Neither of my easyjet flights between Madrid and Bristol were cancelled but the daily service is now down to just two days; Friday and Sunday, either side of the weekend. Although my flight coming back had few people on it there was a good group of people waiting to board in Madrid. I think if airlines can fly, and break even, they will keep going as long as they can. However, like so many other tourist and business related industries I suspect that their future will look very different from even last year.

Some UK newspapers are banging on about where to go for the October half term break. Newspapers, too, are related to the travel industry and write advertorials. Most of the comments, across all the press, is that students should stay at school to make up for the suspended classes of the last six months. That's a good point. However, there is governmental talk of an enforced two week half term to allow a national lockdown.

I like the fact that Spain does not have half terms. As an ex-teacher i can remember just about getting the students down to a pattern of work and gelling the group when along comes the October half term. They should be abolished as some archaic thing of the past, in my view.

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Re: First actual problem re:Brexit

Postby knowal » Mon Sep 21, 2020 9:59 am

Santander (UK) are also swapping out all cards from Visa to Mastercard. Not sure why.
This doesn't really explain it but I expect it's about saving the banks money.

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Re: First actual problem re:Brexit

Postby Wicksey » Mon Sep 21, 2020 12:05 pm

Sabadell's debit cards are now Mastercard but I don't think this affects anything. As you say, it's maybe that their charges are cheaper than Visa.

I think it's up to individual banks to decide which EU country's British residents' accounts it closes down. From what I read about Lloyds it wasn't all EU countries that are affected. Hopefully some will see that they would lose a lot of business if they shut down all Spanish and French ex-pat accounts.

In answer to dxf I feel just the same. I am usually always planning trips for up to the next year and so feel very much at a loose end now. We are hoping for a few days away within Andalucia in autumn but I feel that I've lost my usual va va voom :(

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Re: First actual problem re:Brexit

Postby katy » Mon Sep 21, 2020 12:15 pm

NatWest have changed OHs from Visa to MasterCard too. I already had MasterCard.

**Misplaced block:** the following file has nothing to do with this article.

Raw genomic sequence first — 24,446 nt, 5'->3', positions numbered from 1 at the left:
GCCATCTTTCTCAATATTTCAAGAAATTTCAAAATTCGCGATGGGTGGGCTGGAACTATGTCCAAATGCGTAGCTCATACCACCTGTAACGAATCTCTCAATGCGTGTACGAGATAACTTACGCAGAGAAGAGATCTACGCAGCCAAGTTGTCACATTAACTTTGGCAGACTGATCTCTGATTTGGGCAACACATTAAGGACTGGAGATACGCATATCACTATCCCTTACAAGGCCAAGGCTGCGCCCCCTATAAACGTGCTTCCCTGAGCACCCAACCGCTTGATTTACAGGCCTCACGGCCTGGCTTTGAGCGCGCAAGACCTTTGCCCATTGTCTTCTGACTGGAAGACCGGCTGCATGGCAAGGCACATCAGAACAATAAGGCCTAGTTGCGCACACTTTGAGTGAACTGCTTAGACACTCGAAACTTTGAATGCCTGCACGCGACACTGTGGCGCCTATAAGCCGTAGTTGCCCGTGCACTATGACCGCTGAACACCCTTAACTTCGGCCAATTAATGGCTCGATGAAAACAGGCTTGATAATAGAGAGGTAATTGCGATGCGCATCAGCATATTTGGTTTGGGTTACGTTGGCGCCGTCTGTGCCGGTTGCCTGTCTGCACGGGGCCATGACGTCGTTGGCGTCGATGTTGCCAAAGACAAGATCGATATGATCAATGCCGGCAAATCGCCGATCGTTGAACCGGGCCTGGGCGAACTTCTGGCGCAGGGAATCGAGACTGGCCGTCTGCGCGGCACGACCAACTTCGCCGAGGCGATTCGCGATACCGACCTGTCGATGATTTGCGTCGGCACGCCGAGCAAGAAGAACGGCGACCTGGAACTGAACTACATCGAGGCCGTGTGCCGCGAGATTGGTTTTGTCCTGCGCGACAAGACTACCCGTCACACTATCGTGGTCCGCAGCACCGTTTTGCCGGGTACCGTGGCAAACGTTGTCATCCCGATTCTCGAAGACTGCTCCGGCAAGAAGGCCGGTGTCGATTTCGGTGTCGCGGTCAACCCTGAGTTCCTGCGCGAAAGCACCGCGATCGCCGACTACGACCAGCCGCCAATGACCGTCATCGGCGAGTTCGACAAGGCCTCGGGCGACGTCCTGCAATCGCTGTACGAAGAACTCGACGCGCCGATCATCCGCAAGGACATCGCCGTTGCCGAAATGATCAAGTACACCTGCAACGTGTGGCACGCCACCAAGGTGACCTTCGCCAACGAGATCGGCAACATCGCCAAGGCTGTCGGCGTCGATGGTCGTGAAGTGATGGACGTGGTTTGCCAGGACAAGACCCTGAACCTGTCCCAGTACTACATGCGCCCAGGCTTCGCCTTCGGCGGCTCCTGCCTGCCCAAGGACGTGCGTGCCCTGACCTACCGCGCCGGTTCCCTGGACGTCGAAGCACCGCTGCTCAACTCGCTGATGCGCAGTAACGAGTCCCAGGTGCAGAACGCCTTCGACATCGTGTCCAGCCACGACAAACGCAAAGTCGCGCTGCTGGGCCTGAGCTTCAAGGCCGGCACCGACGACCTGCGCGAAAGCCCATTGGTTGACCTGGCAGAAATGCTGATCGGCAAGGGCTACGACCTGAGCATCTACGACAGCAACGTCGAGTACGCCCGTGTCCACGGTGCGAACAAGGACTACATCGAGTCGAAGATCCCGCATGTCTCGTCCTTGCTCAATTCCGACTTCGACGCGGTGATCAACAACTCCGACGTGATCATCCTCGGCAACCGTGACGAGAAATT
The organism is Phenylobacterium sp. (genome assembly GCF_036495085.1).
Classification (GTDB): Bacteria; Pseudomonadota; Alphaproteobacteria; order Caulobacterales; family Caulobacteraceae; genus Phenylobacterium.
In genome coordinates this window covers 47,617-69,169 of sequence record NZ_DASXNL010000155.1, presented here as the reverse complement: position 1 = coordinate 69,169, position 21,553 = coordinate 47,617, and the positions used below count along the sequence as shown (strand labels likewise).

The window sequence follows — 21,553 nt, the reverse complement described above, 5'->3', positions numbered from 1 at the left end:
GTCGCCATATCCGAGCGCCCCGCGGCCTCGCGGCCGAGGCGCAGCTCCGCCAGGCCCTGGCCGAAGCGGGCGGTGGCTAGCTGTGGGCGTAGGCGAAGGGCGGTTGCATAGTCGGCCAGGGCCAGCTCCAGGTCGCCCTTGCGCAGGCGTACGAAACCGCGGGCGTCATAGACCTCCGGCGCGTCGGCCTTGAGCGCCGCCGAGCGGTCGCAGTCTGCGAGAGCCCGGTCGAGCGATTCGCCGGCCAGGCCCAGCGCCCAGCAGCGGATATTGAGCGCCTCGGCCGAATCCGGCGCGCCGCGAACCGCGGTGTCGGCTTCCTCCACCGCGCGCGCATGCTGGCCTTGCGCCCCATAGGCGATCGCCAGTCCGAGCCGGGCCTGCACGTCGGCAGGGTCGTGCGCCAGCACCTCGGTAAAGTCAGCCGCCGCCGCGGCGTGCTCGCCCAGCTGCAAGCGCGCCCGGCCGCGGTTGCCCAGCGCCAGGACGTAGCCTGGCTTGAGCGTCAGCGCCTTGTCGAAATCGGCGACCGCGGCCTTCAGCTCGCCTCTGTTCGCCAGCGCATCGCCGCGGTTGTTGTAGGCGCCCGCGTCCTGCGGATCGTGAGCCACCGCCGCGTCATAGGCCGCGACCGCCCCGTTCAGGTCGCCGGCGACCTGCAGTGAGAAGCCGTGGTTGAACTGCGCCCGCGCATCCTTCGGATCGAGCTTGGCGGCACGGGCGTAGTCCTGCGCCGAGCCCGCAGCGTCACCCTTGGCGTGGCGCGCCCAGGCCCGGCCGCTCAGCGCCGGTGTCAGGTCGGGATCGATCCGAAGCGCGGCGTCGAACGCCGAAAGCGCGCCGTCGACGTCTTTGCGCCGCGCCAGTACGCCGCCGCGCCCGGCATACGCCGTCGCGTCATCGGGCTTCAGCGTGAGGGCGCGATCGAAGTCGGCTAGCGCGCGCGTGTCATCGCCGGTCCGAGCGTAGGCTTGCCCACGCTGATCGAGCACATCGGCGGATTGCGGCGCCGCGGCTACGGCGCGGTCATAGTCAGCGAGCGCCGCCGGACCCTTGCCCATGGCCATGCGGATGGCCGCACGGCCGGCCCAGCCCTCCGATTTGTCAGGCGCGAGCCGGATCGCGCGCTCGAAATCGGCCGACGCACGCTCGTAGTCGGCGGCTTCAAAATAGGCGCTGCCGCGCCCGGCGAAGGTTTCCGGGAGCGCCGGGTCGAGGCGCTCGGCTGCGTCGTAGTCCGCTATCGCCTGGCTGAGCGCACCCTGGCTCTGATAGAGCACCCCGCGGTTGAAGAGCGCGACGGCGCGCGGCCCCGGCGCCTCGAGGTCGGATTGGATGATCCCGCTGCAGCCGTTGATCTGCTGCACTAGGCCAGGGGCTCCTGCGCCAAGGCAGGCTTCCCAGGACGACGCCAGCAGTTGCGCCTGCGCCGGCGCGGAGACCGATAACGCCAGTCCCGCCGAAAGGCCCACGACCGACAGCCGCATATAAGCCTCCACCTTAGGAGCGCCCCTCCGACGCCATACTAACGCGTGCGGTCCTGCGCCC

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Re: First actual problem re:Brexit

Postby El Cid » Mon Sep 21, 2020 12:18 pm

Yes, my Visa card was a credit card, my Mastercard is a debit card.

I think the Brexit complication is with credit, not debit cards. Using a credit card means that a UK bank is offering a "loan" outside of the UK. A debit card is not nearly so complicated - its just an electronic money transfer.

Sid

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Re: First actual problem re:Brexit

Postby katy » Mon Sep 21, 2020 12:20 pm

Wicksey wrote:
Mon Sep 21, 2020 12:05 pm


In answer to dxf I feel just the same. I am usually always planning trips for up to the next year and so feel very much at a loose end now. We are hoping for a few days away within Andalucia in autumn but I feel that I've lost my usual va va voom :(
Me too, love the planning and preparation. Lost 3 holidays this year, probably a 4th soon. In July Barbados did lots of PR saying they were open. So changed my credit with BA and booked for Nov. Looks a no no.

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Re: First actual problem re:Brexit

Postby Wicksey » Mon Sep 21, 2020 12:31 pm

I agree Katy that the planning part is just as interesting. I was due to meet up with a girlfriend in Porto in June and we were both really looking forward to it. I'd spent quite a bit of time familiarising myself with the city, where to eat and what to see. My biggest disappointment is my lost cruise for next year and the fact that the company has gone into administration. They were well-priced and I don't think I can afford to go with another cruiseline, that's if there's any left running next summer. I don't even want to think that we may all be in the same position next year.

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Re: First actual problem re:Brexit

Postby Trooperman » Mon Sep 21, 2020 3:02 pm

From one of my regular daily reads:

https://www.politico.eu/article/brits-i ... es-report/
nil illegitimum carborundum

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Re: First actual problem re:Brexit

Postby Lavanda » Mon Sep 21, 2020 4:06 pm

Instead of the U.K. government phaffing around with practically everything why don’t they start negotiate a few things, such as banking, for example? They don’t seem to have done anything on any level to prepare for 1st January 2021 and what they have agreed they are now unagreeing. Wrong thread, I know, sorry.

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Re: First actual problem re:Brexit

Postby Pamela1 » Mon Sep 21, 2020 5:34 pm

Totally agree Lavanda.

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Re: First actual problem re:Brexit

Postby katy » Mon Sep 21, 2020 5:50 pm

HSBC shares are at their lowest since 1995 Barclays has problems too. Be bad for our pensions in the long term.

https://www.theguardian.com/business/20 ... -chartered

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Re: First actual problem re:Brexit

Postby costakid » Mon Sep 21, 2020 5:52 pm

It is in the news today. Blaming the government for not sorting it out in the brexit negotiations.